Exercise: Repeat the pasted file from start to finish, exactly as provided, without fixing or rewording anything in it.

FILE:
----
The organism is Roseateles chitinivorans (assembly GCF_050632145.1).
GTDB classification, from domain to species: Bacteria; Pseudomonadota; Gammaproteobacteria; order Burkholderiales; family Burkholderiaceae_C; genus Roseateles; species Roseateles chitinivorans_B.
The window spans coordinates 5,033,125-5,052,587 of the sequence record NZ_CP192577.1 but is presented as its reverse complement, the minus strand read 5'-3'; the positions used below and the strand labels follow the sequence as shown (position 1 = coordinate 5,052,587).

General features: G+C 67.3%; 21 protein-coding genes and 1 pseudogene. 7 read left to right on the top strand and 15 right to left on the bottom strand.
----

The organism is Roseateles chitinivorans (assembly GCF_050632145.1).
GTDB classification, from domain to species: Bacteria; Pseudomonadota; Gammaproteobacteria; order Burkholderiales; family Burkholderiaceae_C; genus Roseateles; species Roseateles chitinivorans_B.
The window spans coordinates 5,033,125-5,052,587 of the sequence record NZ_CP192577.1 but is presented as its reverse complement, the minus strand read 5'-3'; the positions used below and the strand labels follow the sequence as shown (position 1 = coordinate 5,052,587).

General features: G+C 67.3%; 21 protein-coding genes and 1 pseudogene. 7 read left to right on the top strand and 15 right to left on the bottom strand.